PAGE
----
by Victoria Howard
With so many harness tracks closing (the latest being the great Pompano Park which will sadly say ‘goodbye’ to it’s horsemen and patrons after 50 years), there is a grim outlook for our great sport.
There are several reasons why the sport has steadily declined over the past decade(s): the main one being the onset of off-track betting and the opening of casinos.
So it’s no wonder many people hesitate before taking the
plunge into making a career of driving, training, grooming and owning standardbreds.
There’s not a lot of ‘young fresh blood,’ which is what harness racing desperately needs; but that didn’t stop this issue’s superstar, Tabitha Teresczuk.
Although her family was not involved in the business, Teresczuk started riding horses at the fairgrounds when she was 16.
“I’ve always loved horses and grew up mostly around
quarter horses and would go to the rodeos on the weekends,” Teresczuk said.
“I was born in Cleveland, Ohio, and would watch the racehorses at the track and I guess you could say it was ‘love at first sight’ with the sport.
“I started out at Northfield Park doing catch paddocks for Jodi Schillaci, and a few others. I was immediately hooked and before long got my trainer and driver licenses and went out on my own. Jodi taught me so much about hard work and paying attention to the ‘little things.’
“I drove a bit at the fairs and started riding under saddle when they had the series. I went to various tracks and it was great experience.
“One day I was involved in a bad accident while competing under saddle, so I had to quit driving and started concentrating on training.
“I’ve worked for some of the best trainers in the business, such as Virgil Morgan, Dan Altmeyer, and Sam and Jodi Schillaci.
“I have been good friends with the Schillacis for over 20 years and after working for them awhile we purchased a couple of horses together. We did very well and although I am now on my own we remain close. They taught me a lot and they are some of the hardest working people I know.”
Who was your best horse?
“The best horse I’ve trained would be Dennis. His owners sent him to me as a 4-year-old and he held the world record on a half-mile as a 3-year-old in 1:53.3.
“Trainer Roland Mallar originally trained him and did a terrific job because he was a difficult horse on the track. Dennis was a lot of work, but he was worth it. He was a handy horse that could race on any size track, but I kept him mainly at Yonkers and Pocono. After he tore a suspensory in a qualifier at the Meadowlands, we decided to retire him.”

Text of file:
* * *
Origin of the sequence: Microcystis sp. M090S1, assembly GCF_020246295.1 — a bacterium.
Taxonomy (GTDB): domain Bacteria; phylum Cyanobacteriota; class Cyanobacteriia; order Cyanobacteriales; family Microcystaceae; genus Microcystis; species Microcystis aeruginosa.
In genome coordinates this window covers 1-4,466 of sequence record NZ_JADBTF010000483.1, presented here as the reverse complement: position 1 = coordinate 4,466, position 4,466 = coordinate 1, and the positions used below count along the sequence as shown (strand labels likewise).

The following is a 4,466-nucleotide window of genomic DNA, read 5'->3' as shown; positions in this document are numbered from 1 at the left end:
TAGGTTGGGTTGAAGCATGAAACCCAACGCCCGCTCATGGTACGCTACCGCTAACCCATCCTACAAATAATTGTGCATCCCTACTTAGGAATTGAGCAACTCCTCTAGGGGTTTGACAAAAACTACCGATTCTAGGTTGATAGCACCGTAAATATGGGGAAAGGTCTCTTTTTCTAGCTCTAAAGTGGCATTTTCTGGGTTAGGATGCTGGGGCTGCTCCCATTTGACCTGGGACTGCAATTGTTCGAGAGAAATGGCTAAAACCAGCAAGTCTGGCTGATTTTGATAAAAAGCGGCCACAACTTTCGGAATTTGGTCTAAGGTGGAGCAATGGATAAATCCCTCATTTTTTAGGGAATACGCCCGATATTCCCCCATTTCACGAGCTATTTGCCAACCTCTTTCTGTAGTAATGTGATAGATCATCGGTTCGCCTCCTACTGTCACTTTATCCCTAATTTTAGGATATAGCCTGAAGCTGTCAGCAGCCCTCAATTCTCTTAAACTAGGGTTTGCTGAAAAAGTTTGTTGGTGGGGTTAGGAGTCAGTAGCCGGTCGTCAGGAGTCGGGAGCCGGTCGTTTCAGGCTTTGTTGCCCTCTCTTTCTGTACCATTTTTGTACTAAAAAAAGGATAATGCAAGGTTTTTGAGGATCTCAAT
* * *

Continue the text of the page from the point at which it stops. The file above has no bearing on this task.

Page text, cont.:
Who was your favorite horse?
“There’s too many to pick from but it would probably be Magnum Kosmos. I took care of him on and off during his entire racing career. He made the Hambletonian final, but unfortunately, broke behind the gate.
“After that I began riding him and took him to the standardbred show in New Jersey. He ended up being Grand Champion one year in halter, and after he got injured he became my riding horse and has a home for life.”
What was the highlight in your career?
“That would be when my trotting filly, Liz, was the 2-year-old Trotting Filly of the Year at The Meadows Racetrack.
“She ended up winning a couple legs of the stallion series and the final that year.
“Liz was a homebred that her owner sent me. That girl had a mind of her own.
“She would run for no reason and it took me a long time and a lot of equipment changes to figure her out, but when I finally did, she ended up being a really nice 2-year-old.”
Teresczuk has raced her horses at Dover Downs, Harrington, Tioga, Yonkers, Monticello, Chester, Pocono Downs, The Meadows, The Meadowlands, Freehold, Northfield and spent several winters in Pompano. Today, she trains a small stable of three at Mark Ford Training Center in Middleton, NY.
“I’m really a ‘hands-on’ person and enjoy doing everything myself. It’s rewarding when all your hard work pays off, but can be frustrating at times, but that is when I put my big girl pants on and do my best and try again next week.”